Someone finally asked Shep to put some of his favorites down in writing, and one of the first stories published was the one that provided the framework for A Christmas Story. “Duel in the Snow or, Red Ryder Nails the Cleveland Street Kid” appeared in Playboy magazine in 1964. (Playboy also sent him as a correspondent to tour with the Beatles for a few days later that year. A middle-aged jazz snob by then, Shep never warmed to their music, but admitted they were great fun to hang out with.)

Enough stories appeared in Playboy over the next two years to compile into a book. The result, In God We Trust, All Others Pay Cash, was published in 1966. Often described as a “story collection” or “anthology,” Shep always proudly referred to it as a novel. Despite this claim, it is pretty episodic, with the self-contained stories appearing as reminiscences between adult Ralphie and Flick during Ralphie’s return visit to his hometown. Only “Duel in the Snow” is Christmas-themed, and the other stories bounce around chronologically, with Ralphie depicted as anywhere from seven to fourteen, depending on the chapter. 

Two sequels, Wanda Hickey’s Night of Golden Memories and Other Disasters (1971) and A Fistful of Fig Newtons (1981) continue the mixed bag of stories about a (mostly older) Ralphie. 

Shepherd’s radio monologue about Flick getting his tongue frozen to a flagpole (a story that never made it into print) turned aspiring young filmmaker Bob Clark into a lifelong Shepherd fan. The eventual Christmas Story director contacted Shep as early as 1970-71 about making a film based on his stories, but it was a long road to production. They got as far as writing a screenplay, but no studio was interested. 

The first attempt to tell a Ralphie Parker tale that made it to a screen was the TV movie The Phantom of the Open Hearth, which aired on December 23, 1976 as part of the PBS anthology series Visions. Shep wrote the script, and established a formula: a main throughline based on a key story from one of his books (in this case, the title story of Wanda Hickey), supplemented by secondary plot threads drawn from other stories (the leg lamp story from In God We Trust is first seen onscreen here) and from various unpublished monologues, all tied together by his voiceover narration.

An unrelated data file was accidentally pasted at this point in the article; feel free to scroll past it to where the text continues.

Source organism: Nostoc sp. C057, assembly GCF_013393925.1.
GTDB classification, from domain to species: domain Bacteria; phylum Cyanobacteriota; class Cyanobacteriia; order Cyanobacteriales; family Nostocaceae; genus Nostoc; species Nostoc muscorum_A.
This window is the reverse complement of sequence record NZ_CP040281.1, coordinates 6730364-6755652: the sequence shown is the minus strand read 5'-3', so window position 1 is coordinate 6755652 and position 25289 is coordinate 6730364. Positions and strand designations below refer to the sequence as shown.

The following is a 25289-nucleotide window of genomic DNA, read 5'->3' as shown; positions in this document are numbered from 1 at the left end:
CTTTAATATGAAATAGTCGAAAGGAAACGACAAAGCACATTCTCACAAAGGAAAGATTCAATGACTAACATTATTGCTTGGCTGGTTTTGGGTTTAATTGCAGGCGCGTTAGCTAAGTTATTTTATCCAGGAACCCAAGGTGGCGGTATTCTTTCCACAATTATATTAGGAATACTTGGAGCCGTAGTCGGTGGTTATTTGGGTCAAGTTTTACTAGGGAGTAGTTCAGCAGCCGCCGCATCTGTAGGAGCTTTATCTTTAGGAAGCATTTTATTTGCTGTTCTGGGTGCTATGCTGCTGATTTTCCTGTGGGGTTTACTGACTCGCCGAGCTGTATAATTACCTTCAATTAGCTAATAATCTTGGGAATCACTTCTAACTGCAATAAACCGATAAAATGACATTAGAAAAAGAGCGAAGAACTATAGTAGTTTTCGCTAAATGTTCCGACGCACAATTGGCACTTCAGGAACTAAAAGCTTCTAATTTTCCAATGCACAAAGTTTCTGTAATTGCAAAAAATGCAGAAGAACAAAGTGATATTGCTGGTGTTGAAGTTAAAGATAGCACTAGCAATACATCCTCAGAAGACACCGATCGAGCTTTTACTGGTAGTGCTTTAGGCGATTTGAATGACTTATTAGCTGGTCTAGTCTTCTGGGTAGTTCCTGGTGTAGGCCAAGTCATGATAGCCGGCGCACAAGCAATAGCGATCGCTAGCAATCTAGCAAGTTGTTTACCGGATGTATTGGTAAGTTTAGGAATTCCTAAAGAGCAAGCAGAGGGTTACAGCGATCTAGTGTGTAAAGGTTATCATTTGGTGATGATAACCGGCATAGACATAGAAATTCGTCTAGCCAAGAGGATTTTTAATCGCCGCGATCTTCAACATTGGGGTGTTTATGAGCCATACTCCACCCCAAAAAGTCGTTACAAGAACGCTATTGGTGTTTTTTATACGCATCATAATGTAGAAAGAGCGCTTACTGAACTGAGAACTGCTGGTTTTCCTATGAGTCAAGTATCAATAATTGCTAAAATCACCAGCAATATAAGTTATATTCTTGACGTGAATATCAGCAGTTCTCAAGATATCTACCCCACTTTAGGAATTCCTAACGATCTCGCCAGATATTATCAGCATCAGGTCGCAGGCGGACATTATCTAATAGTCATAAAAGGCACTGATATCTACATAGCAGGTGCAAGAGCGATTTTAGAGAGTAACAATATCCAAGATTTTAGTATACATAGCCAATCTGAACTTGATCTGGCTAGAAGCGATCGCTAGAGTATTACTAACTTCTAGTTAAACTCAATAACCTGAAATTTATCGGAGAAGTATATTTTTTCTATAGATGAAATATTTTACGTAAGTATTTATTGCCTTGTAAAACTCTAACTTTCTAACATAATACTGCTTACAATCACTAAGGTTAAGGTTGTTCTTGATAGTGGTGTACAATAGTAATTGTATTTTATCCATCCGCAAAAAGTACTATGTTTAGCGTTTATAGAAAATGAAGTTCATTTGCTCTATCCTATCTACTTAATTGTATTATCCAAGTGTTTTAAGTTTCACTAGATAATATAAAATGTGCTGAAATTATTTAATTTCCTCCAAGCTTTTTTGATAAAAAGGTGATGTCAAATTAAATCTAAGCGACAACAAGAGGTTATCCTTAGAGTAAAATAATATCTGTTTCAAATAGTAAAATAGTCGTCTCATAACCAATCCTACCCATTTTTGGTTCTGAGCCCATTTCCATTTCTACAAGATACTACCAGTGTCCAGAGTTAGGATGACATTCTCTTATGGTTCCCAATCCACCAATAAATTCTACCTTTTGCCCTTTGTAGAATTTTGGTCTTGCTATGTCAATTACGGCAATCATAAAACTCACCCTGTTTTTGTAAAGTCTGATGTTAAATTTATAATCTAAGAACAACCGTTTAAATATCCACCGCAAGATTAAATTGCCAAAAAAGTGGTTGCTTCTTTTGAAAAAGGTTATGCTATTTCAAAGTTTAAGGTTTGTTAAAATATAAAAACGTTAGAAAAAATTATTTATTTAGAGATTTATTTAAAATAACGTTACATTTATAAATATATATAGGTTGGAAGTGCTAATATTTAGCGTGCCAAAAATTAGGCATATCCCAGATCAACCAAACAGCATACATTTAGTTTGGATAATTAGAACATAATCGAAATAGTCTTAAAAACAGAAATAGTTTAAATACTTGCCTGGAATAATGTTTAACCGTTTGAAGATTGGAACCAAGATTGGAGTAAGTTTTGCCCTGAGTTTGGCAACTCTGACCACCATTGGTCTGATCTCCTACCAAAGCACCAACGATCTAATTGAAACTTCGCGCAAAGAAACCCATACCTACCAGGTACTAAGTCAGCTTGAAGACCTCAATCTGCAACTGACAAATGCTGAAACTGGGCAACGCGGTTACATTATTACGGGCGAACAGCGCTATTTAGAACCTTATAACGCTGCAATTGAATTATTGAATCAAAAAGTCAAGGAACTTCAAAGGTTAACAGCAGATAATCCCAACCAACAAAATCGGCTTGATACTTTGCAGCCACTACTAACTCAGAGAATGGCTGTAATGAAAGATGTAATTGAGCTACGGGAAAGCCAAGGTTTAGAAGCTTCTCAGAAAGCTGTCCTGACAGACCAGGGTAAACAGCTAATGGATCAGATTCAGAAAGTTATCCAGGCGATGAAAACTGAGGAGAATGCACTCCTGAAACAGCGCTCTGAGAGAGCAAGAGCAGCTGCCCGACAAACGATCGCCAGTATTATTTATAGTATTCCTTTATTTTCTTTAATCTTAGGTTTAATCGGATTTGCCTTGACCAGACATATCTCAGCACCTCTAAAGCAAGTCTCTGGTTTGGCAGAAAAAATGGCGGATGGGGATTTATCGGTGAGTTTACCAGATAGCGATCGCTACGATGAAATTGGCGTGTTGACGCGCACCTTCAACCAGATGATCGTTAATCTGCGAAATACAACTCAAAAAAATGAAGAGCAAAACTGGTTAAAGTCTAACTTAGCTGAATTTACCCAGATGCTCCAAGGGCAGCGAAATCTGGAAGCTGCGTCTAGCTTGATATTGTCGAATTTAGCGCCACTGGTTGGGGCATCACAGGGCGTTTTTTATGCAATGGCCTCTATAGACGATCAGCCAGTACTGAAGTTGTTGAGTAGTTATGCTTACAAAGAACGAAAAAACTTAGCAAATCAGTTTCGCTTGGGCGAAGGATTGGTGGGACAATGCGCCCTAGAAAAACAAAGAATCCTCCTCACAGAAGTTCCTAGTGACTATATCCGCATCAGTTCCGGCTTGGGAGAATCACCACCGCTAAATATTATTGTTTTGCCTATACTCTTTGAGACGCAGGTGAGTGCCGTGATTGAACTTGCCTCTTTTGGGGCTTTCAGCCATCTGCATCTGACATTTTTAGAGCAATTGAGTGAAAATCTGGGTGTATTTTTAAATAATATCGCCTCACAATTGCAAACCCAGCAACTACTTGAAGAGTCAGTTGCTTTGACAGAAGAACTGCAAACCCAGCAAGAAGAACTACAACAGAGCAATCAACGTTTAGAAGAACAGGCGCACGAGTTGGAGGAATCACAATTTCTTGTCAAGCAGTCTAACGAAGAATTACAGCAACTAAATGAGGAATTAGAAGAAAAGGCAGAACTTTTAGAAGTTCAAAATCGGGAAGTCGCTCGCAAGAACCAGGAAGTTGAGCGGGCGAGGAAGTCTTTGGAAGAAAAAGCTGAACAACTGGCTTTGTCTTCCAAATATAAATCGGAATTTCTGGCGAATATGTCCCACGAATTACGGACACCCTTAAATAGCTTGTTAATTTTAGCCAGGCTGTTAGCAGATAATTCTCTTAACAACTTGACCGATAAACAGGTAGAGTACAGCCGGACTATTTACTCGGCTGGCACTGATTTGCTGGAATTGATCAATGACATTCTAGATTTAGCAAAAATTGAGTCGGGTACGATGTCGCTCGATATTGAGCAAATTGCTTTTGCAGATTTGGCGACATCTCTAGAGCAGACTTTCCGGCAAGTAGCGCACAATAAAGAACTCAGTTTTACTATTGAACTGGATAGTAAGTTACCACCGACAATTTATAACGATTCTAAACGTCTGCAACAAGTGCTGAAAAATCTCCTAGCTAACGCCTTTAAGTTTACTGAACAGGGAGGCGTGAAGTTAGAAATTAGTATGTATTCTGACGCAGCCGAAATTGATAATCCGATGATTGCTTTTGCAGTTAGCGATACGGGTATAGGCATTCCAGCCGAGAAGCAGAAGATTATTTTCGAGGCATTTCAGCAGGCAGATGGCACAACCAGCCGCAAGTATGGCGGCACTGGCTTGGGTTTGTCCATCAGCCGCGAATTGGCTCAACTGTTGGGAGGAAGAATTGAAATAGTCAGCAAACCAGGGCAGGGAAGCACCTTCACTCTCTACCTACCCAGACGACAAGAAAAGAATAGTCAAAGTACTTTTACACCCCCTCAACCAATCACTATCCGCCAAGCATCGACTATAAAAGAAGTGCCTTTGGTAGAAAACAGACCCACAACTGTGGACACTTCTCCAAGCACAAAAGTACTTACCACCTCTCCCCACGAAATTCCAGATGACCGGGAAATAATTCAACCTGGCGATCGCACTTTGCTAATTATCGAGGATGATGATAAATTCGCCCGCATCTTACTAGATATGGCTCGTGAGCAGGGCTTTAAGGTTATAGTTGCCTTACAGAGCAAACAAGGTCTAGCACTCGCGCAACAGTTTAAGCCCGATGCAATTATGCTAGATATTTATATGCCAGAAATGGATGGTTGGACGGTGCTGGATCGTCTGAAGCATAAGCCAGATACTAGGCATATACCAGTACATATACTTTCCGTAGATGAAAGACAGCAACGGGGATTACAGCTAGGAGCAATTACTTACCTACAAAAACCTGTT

James Broderick, the first Old Man

The Phantom of the Open Hearth led to two (or three, kind of) more PBS adaptations, and they’re just this side of watchable if you can handle dingy, PBS-level production values, a much slower pace, and a few glaring differences from our beloved Christmas Story. The PBS Ralphie (re-cast each time) is depicted as an athletic, self-assured high school junior — a far cry from the awkward, needy, bespectacled little kid we’re used to. Flick comes off as a potentially dangerous criminal thug. Craggy character actor James Broderick (known for the ABC drama Family from the same era) is no Darren McGavin, but makes a pretty decent Old Man. (Just like no one is going to surpass Anthony Hopkins as Hannibal Lecter, you have to hand it to Brian Cox, who was the first actor to play the character — and did a good job — in the 1986 TV movie Manhunter.) Barbara Bolton as Mrs. Parker is the only lead actor to appear in all three, but she doesn’t exude a lot of personality, and only reminds the viewer of how much spark Melinda Dillon brought to the role. And, like most 1970s productions set in a previous era, no one would commit to period-accurate haircuts, so everyone kept their bushy ‘70s hair. (Another example: any given episode of M*A*S*H.) (The Phantom of the Open Hearth was re-cast and re-shot as a possible pilot for an ABC series in 1978, but it was never shown.)

Broderick and a way-too-studly Matt Dillon

Another PBS anthology series, American Playhouse, aired the second Shepherd adaptation. The Great American Fourth of July and Other Disasters hit TV screens on March 16, 1982, based around more In God We Trust stories. James Broderick returns as the Old Man (it was one of his final roles, he died later that year), and the characterization of Ralphie as “cool teen” reaches its zenith — he is played by none other than Matt Dillon. Like its predecessor, The Great American Fourth of July is acceptable, but nothing great. I was particularly disappointed that one of my favorite Shepherd stories, “The Endless Streetcar Ride Into the Night and the Tinfoil Noose” (about Ralphie on a blind date), was staged and shot in such a clunky and cumbersome way that it drained the story of its slow-building tension and brilliant comedic payoff. 

Katherine Kahmi as Josephine Cosnowski.

The Star-Crossed Romance of Josephine Cosnowski was based mainly on Wanda Hickey material, and it aired on American Playhouse on February 11, 1985, after A Christmas Story had been ignored in theaters, but just before its big rediscovery as a TV treasure. Romance is a notch below the first two in terms of budget, humor, and performances. Despite the presence of a few vintage cars and kitchen appliances, all attempts to give it a period feel have been abandoned. The object of Ralphie’s affection looks more like Brenda Walsh from 90210 than anyone who would have breathed 1940s air. The usually reliable George Coe is a low-key, somewhat placid Old Man, with none of the bluster the part requires. (Coe is known to a later generation as the voice of Woodhouse on Archer.)

Bob Clark